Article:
Will your accident attorney be able to seek Florida uninsured motorist compensation following a work related car accident? In the recent case of Germany v. Darby, an employee Earl Germany was injured in a car accident while driving a work vehicle. The vehicle had uninsured motorist coverage for up to $500,000 for executives and their families, but only $30,000 for all others. That includes Mr. Germany and all other employees of the company. As a result, the Court was forced to determine whether it was legal to provide varying degrees of coverage dependent upon the insureds. The Court ultimately held that different dollar values of coverage is permissible. In Florida, the uninsured motorist coverage automatically matches the bodily injury coverage, unless the uninsured motorist coverage is expressly rejected or reduced. As the Court wrestled with the language found in § 627.727(1), the Court begins first by analyzing the actual language used in the statute because statutes do not need interpretation if the language is clear and unambiguous. The statute provides that a written rejection of the coverage on behalf of all insureds or selection of a lower limit conclusively presumes that there was an informed, knowing election of the lower limits. Notably, the court held that there does not need to be a specific limit. The Court then analyzed Varro v. Federated Mut. Ins. Co. In Varro, a special endorsement allowed for UM coverage for a any director, officer, partner, or owner of the named insured and his or her family member but specifically excluded coverage for any other person qualifying as an insured. The court in that case concluded that UM rejection based on only some insureds is not permissible. However, that court also [...]
Florida Supreme Court Says Exculpatory Clause Effective to Bar Negligence – Sanislo v. Give Kids The World, Inc.
Personal Injury Attorney review of SANISLO v. GIVE KIDS THE WORLD, INC., No. SC12-2409 (Fla. Feb. 12, 2015) relating to exculpatory clauses. Give Kids the World, Inc., (Give Kids the World) a non-profit located near Disney World, endeavors to provide storybook vacations to the seriously ill children and their families. Give Kids the World provided the Sanislos family with a form that was filled out in order to fulfill the wish. The form contained a liability release that provided, in pertinent part […]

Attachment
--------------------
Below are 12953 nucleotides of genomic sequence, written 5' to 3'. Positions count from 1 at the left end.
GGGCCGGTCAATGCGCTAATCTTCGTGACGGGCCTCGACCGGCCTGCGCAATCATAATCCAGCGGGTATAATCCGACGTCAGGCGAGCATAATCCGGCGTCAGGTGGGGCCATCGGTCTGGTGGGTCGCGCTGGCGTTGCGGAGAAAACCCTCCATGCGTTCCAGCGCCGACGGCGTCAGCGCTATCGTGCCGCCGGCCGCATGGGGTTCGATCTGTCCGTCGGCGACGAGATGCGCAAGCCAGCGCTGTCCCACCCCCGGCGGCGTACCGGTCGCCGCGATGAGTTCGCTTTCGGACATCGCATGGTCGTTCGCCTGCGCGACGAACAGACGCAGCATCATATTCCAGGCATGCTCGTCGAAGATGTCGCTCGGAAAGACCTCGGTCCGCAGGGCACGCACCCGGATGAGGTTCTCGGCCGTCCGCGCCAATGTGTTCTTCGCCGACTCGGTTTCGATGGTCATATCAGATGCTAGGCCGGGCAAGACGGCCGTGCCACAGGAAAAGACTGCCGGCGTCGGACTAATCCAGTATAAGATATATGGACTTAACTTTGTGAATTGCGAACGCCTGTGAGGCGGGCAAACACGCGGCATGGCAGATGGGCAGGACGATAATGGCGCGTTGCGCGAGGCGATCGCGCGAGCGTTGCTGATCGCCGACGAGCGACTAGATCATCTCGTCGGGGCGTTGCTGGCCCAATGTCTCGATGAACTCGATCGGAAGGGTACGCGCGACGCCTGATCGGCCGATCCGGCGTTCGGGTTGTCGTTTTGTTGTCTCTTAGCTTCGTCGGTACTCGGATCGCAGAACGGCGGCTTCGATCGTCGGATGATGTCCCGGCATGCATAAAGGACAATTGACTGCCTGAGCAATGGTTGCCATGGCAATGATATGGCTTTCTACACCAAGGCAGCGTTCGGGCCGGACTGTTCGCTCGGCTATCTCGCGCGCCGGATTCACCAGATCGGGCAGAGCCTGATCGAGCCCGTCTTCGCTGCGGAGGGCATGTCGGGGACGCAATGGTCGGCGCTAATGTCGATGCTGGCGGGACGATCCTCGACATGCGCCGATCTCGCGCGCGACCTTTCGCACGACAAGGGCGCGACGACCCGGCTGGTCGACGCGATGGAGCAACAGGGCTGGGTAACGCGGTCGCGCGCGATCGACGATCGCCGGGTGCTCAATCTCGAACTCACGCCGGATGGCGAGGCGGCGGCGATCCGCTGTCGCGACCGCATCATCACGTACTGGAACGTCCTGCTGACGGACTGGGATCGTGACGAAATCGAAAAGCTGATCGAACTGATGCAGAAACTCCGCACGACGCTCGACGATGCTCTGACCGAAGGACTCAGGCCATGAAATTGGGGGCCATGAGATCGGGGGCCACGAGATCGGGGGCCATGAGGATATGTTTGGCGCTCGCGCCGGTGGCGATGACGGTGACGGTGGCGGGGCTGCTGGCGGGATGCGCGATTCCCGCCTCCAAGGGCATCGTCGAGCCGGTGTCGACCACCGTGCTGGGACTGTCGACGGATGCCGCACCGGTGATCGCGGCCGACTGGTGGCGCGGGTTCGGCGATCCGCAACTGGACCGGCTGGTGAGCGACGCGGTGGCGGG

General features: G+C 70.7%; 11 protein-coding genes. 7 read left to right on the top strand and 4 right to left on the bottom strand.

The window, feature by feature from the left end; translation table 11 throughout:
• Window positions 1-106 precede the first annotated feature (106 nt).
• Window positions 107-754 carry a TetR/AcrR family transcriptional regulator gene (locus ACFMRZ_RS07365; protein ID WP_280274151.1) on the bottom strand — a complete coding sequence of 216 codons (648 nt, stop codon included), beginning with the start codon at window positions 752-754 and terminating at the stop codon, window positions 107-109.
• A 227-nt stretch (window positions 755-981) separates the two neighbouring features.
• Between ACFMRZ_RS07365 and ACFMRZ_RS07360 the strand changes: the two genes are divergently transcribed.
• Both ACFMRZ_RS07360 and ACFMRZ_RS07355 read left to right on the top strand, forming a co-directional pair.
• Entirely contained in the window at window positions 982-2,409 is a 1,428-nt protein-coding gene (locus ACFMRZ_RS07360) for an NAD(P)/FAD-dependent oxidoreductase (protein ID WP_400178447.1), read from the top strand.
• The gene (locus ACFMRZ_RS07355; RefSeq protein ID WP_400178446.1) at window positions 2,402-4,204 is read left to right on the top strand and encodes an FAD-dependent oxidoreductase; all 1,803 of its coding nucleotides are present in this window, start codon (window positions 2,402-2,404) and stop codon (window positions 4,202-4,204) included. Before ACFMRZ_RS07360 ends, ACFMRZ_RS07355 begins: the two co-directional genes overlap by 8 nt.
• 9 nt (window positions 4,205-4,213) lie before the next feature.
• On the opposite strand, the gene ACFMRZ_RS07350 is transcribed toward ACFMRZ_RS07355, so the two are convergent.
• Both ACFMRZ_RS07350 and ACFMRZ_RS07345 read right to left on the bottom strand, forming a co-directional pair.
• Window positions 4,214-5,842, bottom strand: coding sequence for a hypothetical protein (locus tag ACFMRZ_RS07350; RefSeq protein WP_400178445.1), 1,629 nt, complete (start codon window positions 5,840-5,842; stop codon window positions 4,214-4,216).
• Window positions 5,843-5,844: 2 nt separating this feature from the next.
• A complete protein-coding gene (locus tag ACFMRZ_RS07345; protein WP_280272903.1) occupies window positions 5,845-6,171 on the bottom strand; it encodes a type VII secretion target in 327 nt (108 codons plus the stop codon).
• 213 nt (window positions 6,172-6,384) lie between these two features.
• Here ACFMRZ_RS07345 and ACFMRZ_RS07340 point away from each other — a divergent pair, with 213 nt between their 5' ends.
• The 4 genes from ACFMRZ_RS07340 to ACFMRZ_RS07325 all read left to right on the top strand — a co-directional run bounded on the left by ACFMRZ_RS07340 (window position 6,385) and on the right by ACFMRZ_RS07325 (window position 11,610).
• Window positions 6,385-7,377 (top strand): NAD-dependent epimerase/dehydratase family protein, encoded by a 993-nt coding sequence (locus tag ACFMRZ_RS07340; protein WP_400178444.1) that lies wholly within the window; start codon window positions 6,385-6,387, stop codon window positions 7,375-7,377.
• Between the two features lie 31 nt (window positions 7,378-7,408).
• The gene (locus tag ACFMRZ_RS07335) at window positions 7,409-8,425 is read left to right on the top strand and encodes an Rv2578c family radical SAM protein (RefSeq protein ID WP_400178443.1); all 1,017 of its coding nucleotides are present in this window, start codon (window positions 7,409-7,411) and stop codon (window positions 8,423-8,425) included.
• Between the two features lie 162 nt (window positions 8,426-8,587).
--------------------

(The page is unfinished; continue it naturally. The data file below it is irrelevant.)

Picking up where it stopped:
My patent law office often receives calls from inventors seeking to protect their invention but are unsure whether they should file a utility patent or a design patent. Utility patents can protect the structure and function of the invention, whereas a design patent protects the ornamental design of an entire article or just a portion of the article. Design patents can also protect ornamentation applied to an article by filing a design application claiming just the surface ornamentation. Unlike utility patents, design patents are limited to […]
NVIDIA SUES SAMSUNG In an unexpected move and offensive move, NVIDIA filed patent complaints against Samsung and Qualcomm. While NVIDIA is regularly involved in patent lawsuits, the cases are typically defensive in nature, such as the patent sued initiated by […]
The question that the Patent Attorney for the Defense raised before the Court is whether the particular computer-implemented scheme for mitigating “settlement risk” by using a third-party intermediary are patent eligible pursuant to 35 U.S.C. § 101, or are instead drawn to a patent-ineligible abstract idea. The Court held that merely requiring generic computer implementation fails to transform the abstract idea into a patent-eligible invention. The District Court found the claims to be ineligible because the patent claims were directed to “employing a neutral intermediary to facilitate simultaneous exchange of obligations in order to minimize risk.” To understand what is patent eligible subject matter, one must first look at Section 101 of the Patent Act. The act provides: “Whoever invents or discovers any new and useful process, machine, manufacture, or composition of matter, or any new and useful improvement thereof, may obtain a patent therefor, subject to the conditions and requirements of this title.” 35 U.S.C. § 101. An established principle of patent law has long held that laws of nature, natural phenomena, and abstract ideas do not rise to the level of patent eligible subject matter. In fact, this is one of the oldest principles in United States law, dating back to over 150 years. The law was formed in this manner to prevent monopolization of patent rights that would impede on progress and innovation. For example, patenting of a mathematical equation would significantly impede the progress of math and science. But the question then becomes what is a law of nature, natural phenomena, and an abstract idea? The Supreme Court has established a two part test for determining whether an idea is an abstract idea or patent eligible subject matter. The Court determined [...]